Mr. Larry Ervin, the founder of Voices of Praise (VOP), has dedicated his heart and soul to this Maryville College Gospel Choir to create a family that presents an old tradition but fresh in approach and outreach of celebrating God. The warm, loving man has devoted more than 25 years of his life to the choir.
“This group of young people represents all facets of the school’s population,” stated Ervin on the Maryville College website. “The group was started to give minorities pride in an aspect of their culture. This group has grown beyond the black and white to the spiritual renewing and strengthening that we all get from being a part of this cup of Christ. We were made to praise.”
“I enjoy the blessing of sharing something so important in life with young people because it will allow them to continue to share it with others in their lives,” continued Ervin.
Even though his life is devoted to the choir group, there are negatives to the job. One of the most notable negatives that Ervin mentioned was the energy of the audience. Sometimes the audience doesn’t know how to express their emotions of the performance, and that leaves the choir feeling unappreciated.
In the early years of VOP at a black history month performance, Ervin had to emphasize to the students not to worry about the audience.
“The students in the choir were upset because the audience sat on their hands, quiet,” stated Ervin. “The audience didn’t know how to join in on the worship. The choir felt as if they weren’t being respected, and they were hesitant on singing again.
“The students should sing for the celebration of God and not for the gratitude of the crowd,” said Ervin.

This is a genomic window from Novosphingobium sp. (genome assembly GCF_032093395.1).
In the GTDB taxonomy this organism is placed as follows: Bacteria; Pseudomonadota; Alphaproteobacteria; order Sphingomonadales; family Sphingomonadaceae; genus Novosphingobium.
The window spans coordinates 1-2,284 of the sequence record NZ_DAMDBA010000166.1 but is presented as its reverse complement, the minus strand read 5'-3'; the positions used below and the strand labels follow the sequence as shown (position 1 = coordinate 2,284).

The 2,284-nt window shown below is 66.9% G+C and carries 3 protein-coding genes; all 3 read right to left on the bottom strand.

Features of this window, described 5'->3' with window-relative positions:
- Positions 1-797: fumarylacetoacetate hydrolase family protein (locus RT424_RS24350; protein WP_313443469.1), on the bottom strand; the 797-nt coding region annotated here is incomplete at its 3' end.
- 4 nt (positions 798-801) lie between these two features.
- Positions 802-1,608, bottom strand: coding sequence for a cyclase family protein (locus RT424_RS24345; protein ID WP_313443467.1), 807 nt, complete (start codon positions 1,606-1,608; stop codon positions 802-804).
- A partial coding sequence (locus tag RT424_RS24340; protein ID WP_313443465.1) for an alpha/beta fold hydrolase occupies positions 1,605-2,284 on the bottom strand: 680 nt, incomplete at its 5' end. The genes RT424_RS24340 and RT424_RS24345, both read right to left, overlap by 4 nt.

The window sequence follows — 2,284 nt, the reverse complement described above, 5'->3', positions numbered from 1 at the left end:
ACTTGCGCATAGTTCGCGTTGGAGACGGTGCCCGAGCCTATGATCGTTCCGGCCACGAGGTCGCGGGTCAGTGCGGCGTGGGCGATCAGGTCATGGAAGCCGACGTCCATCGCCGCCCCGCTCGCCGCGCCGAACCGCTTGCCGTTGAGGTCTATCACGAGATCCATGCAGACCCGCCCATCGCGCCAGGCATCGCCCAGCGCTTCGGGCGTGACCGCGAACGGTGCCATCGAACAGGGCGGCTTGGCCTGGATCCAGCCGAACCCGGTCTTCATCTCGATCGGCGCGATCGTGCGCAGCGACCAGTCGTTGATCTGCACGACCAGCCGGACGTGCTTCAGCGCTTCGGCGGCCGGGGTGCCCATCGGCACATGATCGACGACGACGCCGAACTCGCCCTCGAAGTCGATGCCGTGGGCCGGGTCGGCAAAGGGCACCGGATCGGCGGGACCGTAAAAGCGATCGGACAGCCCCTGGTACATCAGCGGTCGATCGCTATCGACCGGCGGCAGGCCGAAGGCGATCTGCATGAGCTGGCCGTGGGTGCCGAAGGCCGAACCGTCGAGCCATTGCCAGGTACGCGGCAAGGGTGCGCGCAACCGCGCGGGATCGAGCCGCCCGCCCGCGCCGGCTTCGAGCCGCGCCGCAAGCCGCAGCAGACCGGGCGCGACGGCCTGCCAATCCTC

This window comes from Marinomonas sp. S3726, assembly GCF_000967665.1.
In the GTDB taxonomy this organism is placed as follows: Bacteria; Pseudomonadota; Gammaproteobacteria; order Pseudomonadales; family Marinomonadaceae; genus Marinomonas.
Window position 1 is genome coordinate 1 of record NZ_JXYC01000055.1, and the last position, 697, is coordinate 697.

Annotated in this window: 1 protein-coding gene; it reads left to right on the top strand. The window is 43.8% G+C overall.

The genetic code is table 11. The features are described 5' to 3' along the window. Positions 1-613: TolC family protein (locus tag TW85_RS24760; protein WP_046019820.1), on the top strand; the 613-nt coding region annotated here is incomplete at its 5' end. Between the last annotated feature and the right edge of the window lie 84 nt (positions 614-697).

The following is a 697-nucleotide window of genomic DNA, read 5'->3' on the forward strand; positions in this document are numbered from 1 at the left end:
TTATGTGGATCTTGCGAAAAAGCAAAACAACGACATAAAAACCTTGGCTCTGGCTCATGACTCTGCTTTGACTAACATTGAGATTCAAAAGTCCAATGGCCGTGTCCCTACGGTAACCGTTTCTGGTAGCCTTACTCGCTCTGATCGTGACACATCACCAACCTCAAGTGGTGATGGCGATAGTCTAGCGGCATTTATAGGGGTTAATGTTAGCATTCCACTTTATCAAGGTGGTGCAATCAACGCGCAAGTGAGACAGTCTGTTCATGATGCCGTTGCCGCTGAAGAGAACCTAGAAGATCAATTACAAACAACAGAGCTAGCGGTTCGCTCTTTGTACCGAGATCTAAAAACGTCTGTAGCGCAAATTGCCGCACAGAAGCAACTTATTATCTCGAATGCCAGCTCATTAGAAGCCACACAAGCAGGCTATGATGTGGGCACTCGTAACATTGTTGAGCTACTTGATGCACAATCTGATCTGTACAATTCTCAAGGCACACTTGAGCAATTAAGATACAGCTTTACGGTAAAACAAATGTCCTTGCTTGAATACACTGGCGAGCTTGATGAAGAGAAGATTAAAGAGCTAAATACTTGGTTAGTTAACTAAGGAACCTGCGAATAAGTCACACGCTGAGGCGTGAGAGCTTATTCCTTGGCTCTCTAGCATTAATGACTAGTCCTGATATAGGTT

Senior Alex McCullough learned Ervin’s lesson early that singing for God was the only thing that mattered in the choir. Sophomore year, he went to a small, broken down church in a rough part of Knoxville surrounded by rundown and abandoned homes.
He immediately felt out of his element. He was in the place that society told him to steer clear of. The moment McCullough stepped off that bus to shake the hands of the community members, he was greeted with love and understanding.
Although he was not the only white person in the choir, there were confused faces when he stepped forward to lead worship because he was a white man in a black church leading worship.
McCullough could not hear the members of the audience, but he could tell there were whispers in the crowd. When Ervin pointed at him to sing, the faces of the crowd expressed more confusion. With the encouragement of Ervin and other members of the VOP choir, McCullough had the courage to praise the Lord in front of all those confused faces.
“Faces washed away with an anointing that I couldn’t have expected even if I knew it was coming,” stated McCullough. “No one really leaves the family. Only more people join it,” stated McCullough
“VOP is family. Sometimes we can’t stand each other, but we love each other,” said sophomore Brynn Follas.
The VOP family has been to several workshops to learn new music and understand the historical significance of the songs. A lot of the VOP members say their favorite part of the choir is the workshops because of the experience and bonding.
“Attending the gospel workshop at Berea College last year is where I finally understood the historical significance of Gospel with a 20-minute praise,” said senior GinnyLyne Guisadio.
As for Junior Tatyania Watts, her favorite experience was the most recent workshop.
The workshop had the group learn eight new songs in less than 24 hours to be performed at one of the VOP board member’s home church, Greater Mount Moriah FBH (Fire-Baptized Holiness) Church in Knoxville. It was the church’s seventh anniversary, and they invited VOP to share that celebration with them.
Other events that VOP have performed at Maryville College this year include Martin Luther King Jr. celebration, homecoming, and freshman orientation.Events coming soon will occur next semester, another workshop and a concert.
The workshop will be held in February at one of the VOP member’s home church like in previous years. It will not be determined who’s church until next semester. The same goes for the concert; all that is known is it will be in April.
Ervin is teaching the choir to adapt to outside leadership, practice, and performing in a short amount of time. This is teaching the group the ability to change under different circumstances when needed. To learn more about VOP, contact Larry Ervin at [email protected]